“We are calling on Spotify to take action against the mass-misinformation events which continue to occur on its platform,” they continued. “With an estimated 11 million listeners per episode, JRE is the world’s largest podcast and has tremendous influence. Though Spotify has a responsibility to mitigate the spread of misinformation on its platform, the company presently has no misinformation policy.”
Rolling Stone was the first outlet to report on the letter from the medical professionals. Dr. Katrine Wallace, an epidemiologist at the University of Illinois Chicago, was among the signees. She told the magazine that Rogan is “a menace to public health.”
“These are fringe ideas not backed in science, and having it on a huge platform makes it seem there are two sides to this issue,” she said. “And there are really not.”
Spotify had not responded to the letter as of Thursday.
See what others are saying: (Rolling Stone) (Deadline) (Insider)
Data Shows Omicron May be Peaking in the U.S.
In some cities that were first hit by the surge, new cases are starting to flatten and decline.
New Cases Flattening
After weeks of recording-breaking cases driven by the highly infectious omicron variant, public health officials say that new COVID infections seem to be slowing in the parts of the country that were hit the hardest earlier on.
Following a more than twentyfold rise in December, cases in New York City have flattened out in recent days.
New infections have even begun to fall slightly in some states, like Maryland and New Jersey. In Boston, the levels of COVID in wastewater — which has been a top indicator of case trends in the past — have dropped by nearly 40% since the first of the year.
Overall, federal data has shown a steep decline in COVID-related emergency room visits in the Northeast, and the rest of the country appears to be following a similar track.
Data from other countries signals the potential for a steep decline in cases following the swift and unprecedented surge.
According to figures from South Africa, where the variant was first detected, cases rose at an incredibly shocking rate for about a month but peaked quickly in mid-December. Since then, new infections have plummeted by around 70%.
In the U.K., which has typically been a map for how U.S. cases will trend, infections are also beginning to fall after peaking around New Year’s and then flattening for about a week.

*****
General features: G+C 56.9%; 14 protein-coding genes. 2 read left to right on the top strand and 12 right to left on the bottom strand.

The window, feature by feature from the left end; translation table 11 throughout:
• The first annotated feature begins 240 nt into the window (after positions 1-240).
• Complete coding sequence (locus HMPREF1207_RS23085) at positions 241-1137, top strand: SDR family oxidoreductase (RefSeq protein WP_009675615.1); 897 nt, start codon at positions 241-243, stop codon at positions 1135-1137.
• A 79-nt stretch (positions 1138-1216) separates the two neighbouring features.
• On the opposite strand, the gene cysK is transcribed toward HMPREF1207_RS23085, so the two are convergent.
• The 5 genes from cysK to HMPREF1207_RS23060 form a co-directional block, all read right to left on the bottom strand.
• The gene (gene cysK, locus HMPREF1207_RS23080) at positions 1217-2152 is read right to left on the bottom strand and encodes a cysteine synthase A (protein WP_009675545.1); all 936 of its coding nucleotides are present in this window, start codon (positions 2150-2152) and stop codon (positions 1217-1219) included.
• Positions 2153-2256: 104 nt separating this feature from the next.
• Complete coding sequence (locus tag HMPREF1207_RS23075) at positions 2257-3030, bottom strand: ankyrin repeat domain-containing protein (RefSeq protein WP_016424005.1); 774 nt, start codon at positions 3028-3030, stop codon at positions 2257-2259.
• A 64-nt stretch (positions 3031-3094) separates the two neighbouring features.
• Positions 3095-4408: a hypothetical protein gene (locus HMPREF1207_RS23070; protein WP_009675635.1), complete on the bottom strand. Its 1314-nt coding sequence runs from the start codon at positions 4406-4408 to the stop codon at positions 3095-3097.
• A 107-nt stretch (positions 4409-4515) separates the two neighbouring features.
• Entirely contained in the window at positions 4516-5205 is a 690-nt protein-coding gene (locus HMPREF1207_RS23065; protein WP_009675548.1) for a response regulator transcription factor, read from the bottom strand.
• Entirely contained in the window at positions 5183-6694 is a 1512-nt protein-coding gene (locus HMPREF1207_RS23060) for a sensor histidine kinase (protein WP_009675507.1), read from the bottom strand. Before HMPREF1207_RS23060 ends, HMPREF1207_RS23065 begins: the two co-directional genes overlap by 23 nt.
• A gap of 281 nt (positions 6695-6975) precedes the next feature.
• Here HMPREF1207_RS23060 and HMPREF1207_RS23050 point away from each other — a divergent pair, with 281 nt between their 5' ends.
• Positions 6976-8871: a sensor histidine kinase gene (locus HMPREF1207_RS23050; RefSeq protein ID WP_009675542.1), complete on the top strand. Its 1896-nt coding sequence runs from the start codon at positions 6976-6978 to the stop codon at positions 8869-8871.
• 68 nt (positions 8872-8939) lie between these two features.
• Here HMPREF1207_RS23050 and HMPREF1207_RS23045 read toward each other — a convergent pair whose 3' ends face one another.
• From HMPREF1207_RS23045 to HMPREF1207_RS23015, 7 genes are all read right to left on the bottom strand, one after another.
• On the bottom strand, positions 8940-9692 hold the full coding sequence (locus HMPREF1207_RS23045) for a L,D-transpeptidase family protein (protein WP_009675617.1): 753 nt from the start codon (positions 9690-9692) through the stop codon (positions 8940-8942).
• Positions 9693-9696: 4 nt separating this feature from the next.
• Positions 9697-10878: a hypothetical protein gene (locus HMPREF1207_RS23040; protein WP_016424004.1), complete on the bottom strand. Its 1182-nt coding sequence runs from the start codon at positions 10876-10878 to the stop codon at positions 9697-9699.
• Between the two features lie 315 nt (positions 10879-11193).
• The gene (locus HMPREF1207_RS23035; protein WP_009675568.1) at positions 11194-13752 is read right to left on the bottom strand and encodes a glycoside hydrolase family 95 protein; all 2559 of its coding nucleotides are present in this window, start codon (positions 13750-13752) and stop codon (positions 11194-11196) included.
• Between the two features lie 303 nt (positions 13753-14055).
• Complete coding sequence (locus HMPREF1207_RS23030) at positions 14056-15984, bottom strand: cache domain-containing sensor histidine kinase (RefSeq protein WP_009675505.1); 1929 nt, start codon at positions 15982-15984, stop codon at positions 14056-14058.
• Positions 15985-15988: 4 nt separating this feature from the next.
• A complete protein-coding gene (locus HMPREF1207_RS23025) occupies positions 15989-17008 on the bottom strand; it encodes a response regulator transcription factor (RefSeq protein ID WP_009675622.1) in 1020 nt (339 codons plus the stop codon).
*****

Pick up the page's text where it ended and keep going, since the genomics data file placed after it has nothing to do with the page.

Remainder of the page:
Despite these recent trends, experts say it is still too early to say if cases in the U.S. will decline as rapidly as they did in South Africa and the parts of the U.K. that were first hit.
While new infections may seem to be peaking in the cities that saw the first surges, caseloads continue to climb in most parts of the country.
Meanwhile, hospitals are overwhelmed and health resources are still strained because of the high volume of cases hitting all at once.
See what others are saying: (The New York Times) (The Washington Post) (The Wall Street Journal)
COVID-Driven School Closures Top Record Highs, But Many Remain Open
While some districts have implemented protective measures, many teachers say they fall short.
Schools Respond to Omicron Surge
U.S. COVID cases, driven by the omicron variant, are continuously topping new record highs, posing difficult questions for schools resuming after winter break.
According to Burbio, a data firm that tracks school closures, at least 5,409 public schools canceled classes or moved to remote learning by the end of last week due to COVID — more than triple the number at the end of December.
That is still only a fraction of the nation’s 130,000 schools, and many of the biggest school districts in the country are still insisting that students come into the classroom.
Los Angeles, which is home to the second-biggest district, is requiring that students at least test negative before they return to school this week.
In the biggest district of New York City, classes have already resumed following winter break. Although the city has said it will double random tests and send home more kits, students were not required to provide negative results.
Teachers Protest In-Person Learning
Teachers in other major districts have protested the local government’s decisions to stay open.
One of the most closely watched battles is in Chicago, where students on Monday missed their fourth consecutive day of school due to a feud between the Chicago Teachers Union and Mayor Lori Lightfoot (D).
Last week, the union voted to return to remote learning in defiance of a city-wide order mandating they teach in-person, citing inadequate COVID-19 protections. Lightfoot claimed the conditions were fine and that students were safe, despite record surges, instead opting to cancel classes altogether while the fight plays out.
On Sunday, the union said it was “still far apart” from making any kind of agreement with public school officials after Lightfoot rejected their demands.
Lightfoot, for her part, has said she remains “hopeful” a deal could be reached, but she also stirred up the union by accusing teachers of staging an “illegal walkout” and claiming they “abandoned their posts and they abandoned kids and their families.”
Meanwhile, teachers in other school districts have begun to emulate the tactics in Chicago.
On Friday, teachers in Oakland, California staged a “sick-out,” promoting 12 schools serving thousands of students to close.